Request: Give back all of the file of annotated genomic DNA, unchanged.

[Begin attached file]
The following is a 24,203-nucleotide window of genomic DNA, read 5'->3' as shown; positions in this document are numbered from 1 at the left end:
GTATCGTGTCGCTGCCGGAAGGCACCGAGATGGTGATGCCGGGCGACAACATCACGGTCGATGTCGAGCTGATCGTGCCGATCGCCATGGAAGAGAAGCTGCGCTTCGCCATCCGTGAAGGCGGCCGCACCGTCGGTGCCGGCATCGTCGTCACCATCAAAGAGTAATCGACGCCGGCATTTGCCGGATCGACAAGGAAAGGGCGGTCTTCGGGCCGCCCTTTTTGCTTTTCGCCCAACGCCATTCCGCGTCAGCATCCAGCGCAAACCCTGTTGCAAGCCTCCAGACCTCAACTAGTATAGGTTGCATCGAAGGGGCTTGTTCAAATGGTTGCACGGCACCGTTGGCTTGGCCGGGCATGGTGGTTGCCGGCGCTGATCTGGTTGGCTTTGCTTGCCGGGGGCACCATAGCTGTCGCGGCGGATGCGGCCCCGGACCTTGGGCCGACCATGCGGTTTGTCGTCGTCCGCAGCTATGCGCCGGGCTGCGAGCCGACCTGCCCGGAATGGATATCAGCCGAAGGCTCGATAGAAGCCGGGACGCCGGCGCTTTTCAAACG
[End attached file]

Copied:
The following is a 24,203-nucleotide window of genomic DNA, read 5'->3' as shown; positions in this document are numbered from 1 at the left end:
GTATCGTGTCGCTGCCGGAAGGCACCGAGATGGTGATGCCGGGCGACAACATCACGGTCGATGTCGAGCTGATCGTGCCGATCGCCATGGAAGAGAAGCTGCGCTTCGCCATCCGTGAAGGCGGCCGCACCGTCGGTGCCGGCATCGTCGTCACCATCAAAGAGTAATCGACGCCGGCATTTGCCGGATCGACAAGGAAAGGGCGGTCTTCGGGCCGCCCTTTTTGCTTTTCGCCCAACGCCATTCCGCGTCAGCATCCAGCGCAAACCCTGTTGCAAGCCTCCAGACCTCAACTAGTATAGGTTGCATCGAAGGGGCTTGTTCAAATGGTTGCACGGCACCGTTGGCTTGGCCGGGCATGGTGGTTGCCGGCGCTGATCTGGTTGGCTTTGCTTGCCGGGGGCACCATAGCTGTCGCGGCGGATGCGGCCCCGGACCTTGGGCCGACCATGCGGTTTGTCGTCGTCCGCAGCTATGCGCCGGGCTGCGAGCCGACCTGCCCGGAATGGATATCAGCCGAAGGCTCGATAGAAGCCGGGACGCCGGCGCTTTTCAAACG